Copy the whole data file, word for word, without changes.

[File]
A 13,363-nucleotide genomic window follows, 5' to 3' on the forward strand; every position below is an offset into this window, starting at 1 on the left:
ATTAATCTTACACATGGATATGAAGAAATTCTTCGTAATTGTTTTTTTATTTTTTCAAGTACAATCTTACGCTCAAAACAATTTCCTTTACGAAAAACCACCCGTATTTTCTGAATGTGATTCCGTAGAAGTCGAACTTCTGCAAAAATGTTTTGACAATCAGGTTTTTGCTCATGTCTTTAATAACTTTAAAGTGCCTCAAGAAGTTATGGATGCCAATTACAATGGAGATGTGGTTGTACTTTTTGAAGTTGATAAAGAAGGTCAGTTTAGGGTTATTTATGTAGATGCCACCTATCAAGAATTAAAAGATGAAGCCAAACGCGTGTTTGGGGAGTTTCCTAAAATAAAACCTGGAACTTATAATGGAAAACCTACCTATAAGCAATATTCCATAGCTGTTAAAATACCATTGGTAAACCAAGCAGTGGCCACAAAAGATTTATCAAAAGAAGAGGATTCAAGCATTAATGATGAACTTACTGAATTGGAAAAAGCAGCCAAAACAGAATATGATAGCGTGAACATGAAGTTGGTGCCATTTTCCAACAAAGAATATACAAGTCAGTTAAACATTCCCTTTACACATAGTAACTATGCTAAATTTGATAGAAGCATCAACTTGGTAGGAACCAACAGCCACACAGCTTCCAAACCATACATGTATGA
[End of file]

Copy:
A 13,363-nucleotide genomic window follows, 5' to 3' on the forward strand; every position below is an offset into this window, starting at 1 on the left:
ATTAATCTTACACATGGATATGAAGAAATTCTTCGTAATTGTTTTTTTATTTTTTCAAGTACAATCTTACGCTCAAAACAATTTCCTTTACGAAAAACCACCCGTATTTTCTGAATGTGATTCCGTAGAAGTCGAACTTCTGCAAAAATGTTTTGACAATCAGGTTTTTGCTCATGTCTTTAATAACTTTAAAGTGCCTCAAGAAGTTATGGATGCCAATTACAATGGAGATGTGGTTGTACTTTTTGAAGTTGATAAAGAAGGTCAGTTTAGGGTTATTTATGTAGATGCCACCTATCAAGAATTAAAAGATGAAGCCAAACGCGTGTTTGGGGAGTTTCCTAAAATAAAACCTGGAACTTATAATGGAAAACCTACCTATAAGCAATATTCCATAGCTGTTAAAATACCATTGGTAAACCAAGCAGTGGCCACAAAAGATTTATCAAAAGAAGAGGATTCAAGCATTAATGATGAACTTACTGAATTGGAAAAAGCAGCCAAAACAGAATATGATAGCGTGAACATGAAGTTGGTGCCATTTTCCAACAAAGAATATACAAGTCAGTTAAACATTCCCTTTACACATAGTAACTATGCTAAATTTGATAGAAGCATCAACTTGGTAGGAACCAACAGCCACACAGCTTCCAAACCATACATGTATGA